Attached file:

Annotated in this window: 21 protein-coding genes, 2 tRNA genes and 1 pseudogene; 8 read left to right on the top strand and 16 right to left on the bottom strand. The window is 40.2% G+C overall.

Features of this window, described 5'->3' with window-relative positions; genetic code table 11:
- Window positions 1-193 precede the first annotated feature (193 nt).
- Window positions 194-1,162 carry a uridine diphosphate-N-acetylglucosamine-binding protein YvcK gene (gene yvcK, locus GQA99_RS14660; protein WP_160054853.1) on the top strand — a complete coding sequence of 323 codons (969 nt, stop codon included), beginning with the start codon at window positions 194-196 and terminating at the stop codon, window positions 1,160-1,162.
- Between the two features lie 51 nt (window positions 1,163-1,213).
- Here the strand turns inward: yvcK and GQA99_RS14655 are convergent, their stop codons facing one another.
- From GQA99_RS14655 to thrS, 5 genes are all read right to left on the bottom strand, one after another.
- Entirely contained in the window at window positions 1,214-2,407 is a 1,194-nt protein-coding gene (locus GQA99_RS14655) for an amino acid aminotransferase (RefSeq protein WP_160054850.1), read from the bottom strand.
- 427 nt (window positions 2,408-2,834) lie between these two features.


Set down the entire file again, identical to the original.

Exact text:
Annotated in this window: 21 protein-coding genes, 2 tRNA genes and 1 pseudogene; 8 read left to right on the top strand and 16 right to left on the bottom strand. The window is 40.2% G+C overall.

Features of this window, described 5'->3' with window-relative positions; genetic code table 11:
- Window positions 1-193 precede the first annotated feature (193 nt).
- Window positions 194-1,162 carry a uridine diphosphate-N-acetylglucosamine-binding protein YvcK gene (gene yvcK, locus GQA99_RS14660; protein WP_160054853.1) on the top strand — a complete coding sequence of 323 codons (969 nt, stop codon included), beginning with the start codon at window positions 194-196 and terminating at the stop codon, window positions 1,160-1,162.
- Between the two features lie 51 nt (window positions 1,163-1,213).
- Here the strand turns inward: yvcK and GQA99_RS14655 are convergent, their stop codons facing one another.
- From GQA99_RS14655 to thrS, 5 genes are all read right to left on the bottom strand, one after another.
- Entirely contained in the window at window positions 1,214-2,407 is a 1,194-nt protein-coding gene (locus GQA99_RS14655) for an amino acid aminotransferase (RefSeq protein WP_160054850.1), read from the bottom strand.
- 427 nt (window positions 2,408-2,834) lie between these two features.